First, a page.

most wonderful thing that any of the telephone companies in New Brunswick have not heard about this. It is a remarkable thing that they have carried on their business down there without a telephone line, and that just on the eve of an election my hon. friend wants to spend $3,000 in order that the hon. member for Kent may obtain a few votes. That is what we object to. Ii the Government telephone system were a real business proposition from which they were expected to pay interest on the investment it would be a different thing. But we know that these are not business propositions. We know that they never expect to get a cent of revenue from the investment. We have the admission that they spend $600,000 or $700,000 a year in getting a revenue amounting to about one-third of that. But what I am saying now is only a bagatelle as compared with what ought to be said with reference to some other items in the estimates. A man would not know very much about what was real loyalty to his country who would stand up without protesting against the proposal of the Government to launch out into the expenditure of this enormous amount of money simply that there might be easy sledding for certain of his friends when the election comes on.

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LIB

Arthur Bliss Copp

Liberal

Mr. COPP:

The acting Minister of Public Works did not answer my question in regard to the policy of the Government. He made the statement that this amount was being expended in that section of the country for the purpose of reaching the fishing establishments and giving the people tele phonic communication with Chatham and elsewhere in Kent and Northumberland. Is it proposed to extend that system to any other localities in New Brunswick?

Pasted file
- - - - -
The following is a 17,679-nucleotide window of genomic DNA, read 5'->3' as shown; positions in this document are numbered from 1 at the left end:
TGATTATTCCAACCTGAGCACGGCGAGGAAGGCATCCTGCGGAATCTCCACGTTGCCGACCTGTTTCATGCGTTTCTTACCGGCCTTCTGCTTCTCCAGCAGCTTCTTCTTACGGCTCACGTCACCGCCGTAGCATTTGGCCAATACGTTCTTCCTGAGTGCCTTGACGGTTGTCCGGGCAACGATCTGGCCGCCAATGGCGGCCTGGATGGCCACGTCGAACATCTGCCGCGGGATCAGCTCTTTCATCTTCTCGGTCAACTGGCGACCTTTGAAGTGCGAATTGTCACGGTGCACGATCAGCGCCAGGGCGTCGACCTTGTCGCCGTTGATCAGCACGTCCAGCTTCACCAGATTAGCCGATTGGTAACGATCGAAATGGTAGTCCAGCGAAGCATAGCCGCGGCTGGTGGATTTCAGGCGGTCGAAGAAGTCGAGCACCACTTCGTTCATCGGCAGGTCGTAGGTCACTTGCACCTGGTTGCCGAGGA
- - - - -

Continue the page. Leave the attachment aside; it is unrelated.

I know of farmers who have left their places because they could not get telephone connection. It is as important to farmers to have telephone communication as it is to fishermen, and if the policy laid down with regard to this line is right, it would be equally correct to give assistance to agricultural communities in the outlying settlements of the different provinces. If I can say to my constituents that the Government will assist them in establishing telephonic lines of communication with the more populous centres, they will consider it a great advantage. Leaving aside the general question of public ownership, I can see no reason why one section should get this advantage and assistance and other sections be denied it.

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CON

John Dowsley Reid (Minister of Customs)

Conservative (1867-1942)

Mr. REID:

The policy of the Government is only to extend certain lines that are in existence, not to build new lines in new localities.

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LIB

Arthur Bliss Copp

Liberal

Mr. COPP:

What is the difference between extending an old line ten miles into a new district and building ten miles of line in a new district?

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CON

John Dowsley Reid (Minister of Customs)

Conservative (1867-1942)

Mr. REID:

The difference is that to adopt such a policy would involve a very large expenditure. These are small amounts to extend some of the present lines a few miles.

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LIB

Frank Broadstreet Carvell

Liberal

Mr. CARVELL:

How many phones does the minister anticipate placing on this ten or twelve miles of line, and what will be the estimated cost and the revenue?

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CON

John Dowsley Reid (Minister of Customs)

Conservative (1867-1942)

Mr. REID:

I shall have to get that information between now and eight o'clock.

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September 5, 1917